Posthumus is also banished, to Italy, where he meets a nobleman, Iachimo, who wagers that he could seduce Imogen with ease. Riled, Posthumus accepts the bet, always convinced that Imogen would remain faithful. And so she is, as Iachimo is disappointed to discover. This leads him to some subterfuge, hiding in her bedroom so that he can report back on the artwork on the walls, and, more tellingly, the mole on her left breast, of which he sneaks a peek. Then follows a sequence of events, including Posthumus instructing Pisanio, his servant, to murder Imogen (he doesn’t), and Imogen having to go rogue and disguise herself as a boy, Fidele, who by chance pals up with Belarius and the two boys (remember them?) living rough outside Milford Haven. I’ve been to Milford Haven; this part of the story is entirely believable.
I’m going to stop there; but there’s so much more plot to follow. Shakespeare must have had a field day incorporating all his favourite plot twists and characterisations that had proved successful in the past. A girl dressed as a boy, a wicked Queen, a beheaded villain, a chaste woman tested, a sleeping potion that makes people think you’re dead, a banished Lord, even a Deus ex Machina (if you’re going to have one, it might as well be Jupiter, voiced by Patrick Stewart). There are themes of honesty and betrayal, forgiveness and redemption, noblemen foraging in the wild, and foolish fops at court. It shows beautifully how if a common man commits a murder he will die for it, but if a Royal figure does it, that’s ok. There’s a stunning scene – spellbindingly clear and simple – when Posthumus holds Iachimo’s life in the palm of his hand, but rather than choose a path of revenge, responds: “the pow’r that I have on you is to spare you; the malice towards you to forgive you. Live, and deal with others better.” For me, the most telling moment in the entire play. It even asks questions about Britain’s identity; is it part of the Roman Empire or a solo state, refusing to pay the tribute to Rome, because Britain can thumb its nose at Europe? Where have we heard that before? I can just imagine that tribute sum written along the side of a bus.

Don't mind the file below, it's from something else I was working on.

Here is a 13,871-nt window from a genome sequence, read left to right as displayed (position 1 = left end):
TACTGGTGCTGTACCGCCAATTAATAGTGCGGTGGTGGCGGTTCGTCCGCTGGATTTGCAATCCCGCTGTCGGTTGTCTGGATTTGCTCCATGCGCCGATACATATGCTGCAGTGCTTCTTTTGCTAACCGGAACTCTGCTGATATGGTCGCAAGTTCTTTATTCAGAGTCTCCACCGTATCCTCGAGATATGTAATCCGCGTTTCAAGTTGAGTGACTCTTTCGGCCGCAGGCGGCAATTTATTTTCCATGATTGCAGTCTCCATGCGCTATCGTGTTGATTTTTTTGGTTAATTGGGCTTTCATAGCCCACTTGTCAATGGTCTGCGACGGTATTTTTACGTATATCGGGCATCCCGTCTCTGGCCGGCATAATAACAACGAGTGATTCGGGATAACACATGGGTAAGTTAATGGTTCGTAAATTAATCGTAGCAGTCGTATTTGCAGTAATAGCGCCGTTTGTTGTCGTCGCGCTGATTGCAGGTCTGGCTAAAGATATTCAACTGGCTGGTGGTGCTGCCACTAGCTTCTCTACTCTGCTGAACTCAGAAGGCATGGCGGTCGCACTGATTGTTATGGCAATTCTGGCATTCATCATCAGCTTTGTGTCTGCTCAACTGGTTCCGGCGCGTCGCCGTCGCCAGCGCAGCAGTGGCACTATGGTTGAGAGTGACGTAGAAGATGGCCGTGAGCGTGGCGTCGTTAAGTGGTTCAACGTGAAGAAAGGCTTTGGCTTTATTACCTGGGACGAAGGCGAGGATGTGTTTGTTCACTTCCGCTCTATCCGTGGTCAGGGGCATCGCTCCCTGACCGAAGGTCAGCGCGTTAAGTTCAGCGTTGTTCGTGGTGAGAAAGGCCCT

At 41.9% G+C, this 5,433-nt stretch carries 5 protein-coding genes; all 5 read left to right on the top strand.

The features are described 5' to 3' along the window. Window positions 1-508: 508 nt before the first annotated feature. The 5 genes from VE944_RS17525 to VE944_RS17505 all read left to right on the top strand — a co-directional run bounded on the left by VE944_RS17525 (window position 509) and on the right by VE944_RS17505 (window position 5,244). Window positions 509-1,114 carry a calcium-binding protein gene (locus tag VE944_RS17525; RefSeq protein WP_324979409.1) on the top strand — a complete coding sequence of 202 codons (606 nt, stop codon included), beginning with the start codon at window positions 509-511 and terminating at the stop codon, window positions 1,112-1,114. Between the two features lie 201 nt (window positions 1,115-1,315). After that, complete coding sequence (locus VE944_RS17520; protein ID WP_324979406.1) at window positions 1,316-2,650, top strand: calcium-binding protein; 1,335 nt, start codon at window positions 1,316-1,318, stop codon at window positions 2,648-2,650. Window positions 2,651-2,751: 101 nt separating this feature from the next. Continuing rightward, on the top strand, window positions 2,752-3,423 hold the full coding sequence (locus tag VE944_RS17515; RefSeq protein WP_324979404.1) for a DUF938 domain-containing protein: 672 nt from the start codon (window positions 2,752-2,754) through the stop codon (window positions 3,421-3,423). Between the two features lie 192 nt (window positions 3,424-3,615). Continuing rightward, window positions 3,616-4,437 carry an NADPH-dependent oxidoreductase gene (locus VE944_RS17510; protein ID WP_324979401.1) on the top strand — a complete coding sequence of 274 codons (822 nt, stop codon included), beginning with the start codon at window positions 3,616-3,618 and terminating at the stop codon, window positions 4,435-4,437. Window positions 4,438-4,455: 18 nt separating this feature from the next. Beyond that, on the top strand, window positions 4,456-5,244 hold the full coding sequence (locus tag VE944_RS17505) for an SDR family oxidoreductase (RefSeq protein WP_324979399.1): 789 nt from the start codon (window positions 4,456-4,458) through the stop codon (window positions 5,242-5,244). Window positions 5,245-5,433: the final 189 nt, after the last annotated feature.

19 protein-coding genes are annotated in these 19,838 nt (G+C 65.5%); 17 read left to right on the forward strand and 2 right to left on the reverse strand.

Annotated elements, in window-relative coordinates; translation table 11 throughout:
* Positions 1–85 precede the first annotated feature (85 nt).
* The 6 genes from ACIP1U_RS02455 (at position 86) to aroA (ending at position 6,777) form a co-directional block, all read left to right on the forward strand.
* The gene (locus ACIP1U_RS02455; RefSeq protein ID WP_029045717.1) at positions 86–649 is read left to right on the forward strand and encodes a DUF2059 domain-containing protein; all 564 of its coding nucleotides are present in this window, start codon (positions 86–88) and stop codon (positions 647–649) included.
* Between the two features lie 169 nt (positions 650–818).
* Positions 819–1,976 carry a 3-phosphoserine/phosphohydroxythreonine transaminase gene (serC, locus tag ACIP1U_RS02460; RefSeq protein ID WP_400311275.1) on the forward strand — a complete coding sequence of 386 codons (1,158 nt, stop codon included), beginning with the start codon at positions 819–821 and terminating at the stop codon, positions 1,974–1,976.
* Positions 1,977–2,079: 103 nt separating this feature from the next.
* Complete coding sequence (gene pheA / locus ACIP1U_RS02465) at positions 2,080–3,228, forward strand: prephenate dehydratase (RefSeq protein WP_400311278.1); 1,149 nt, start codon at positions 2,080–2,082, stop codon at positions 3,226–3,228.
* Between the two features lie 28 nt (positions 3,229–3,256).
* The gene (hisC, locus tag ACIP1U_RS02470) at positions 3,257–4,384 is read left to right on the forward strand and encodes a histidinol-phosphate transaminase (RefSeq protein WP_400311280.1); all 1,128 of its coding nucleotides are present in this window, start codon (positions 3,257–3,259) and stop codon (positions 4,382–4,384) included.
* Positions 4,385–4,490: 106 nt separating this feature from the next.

But what makes this play unique in all of Shakespeare’s works – I think – is the way all these tiny elements and themes become convincingly but hilariously resolved in a riotous final scene that makes your toes curl with pleasure. The play is famously considered uncategorisable. Is it a tragedy? Certainly not in the classical sense. Is it a history? Although the character of Cymbeline is based on Cuneboline, King of Britain from AD 9 to 40, the play owes far more to Holinshed’s Chronicles than any history book. I always think of it as a comedy, but with most of the laughs kept back for that final scene.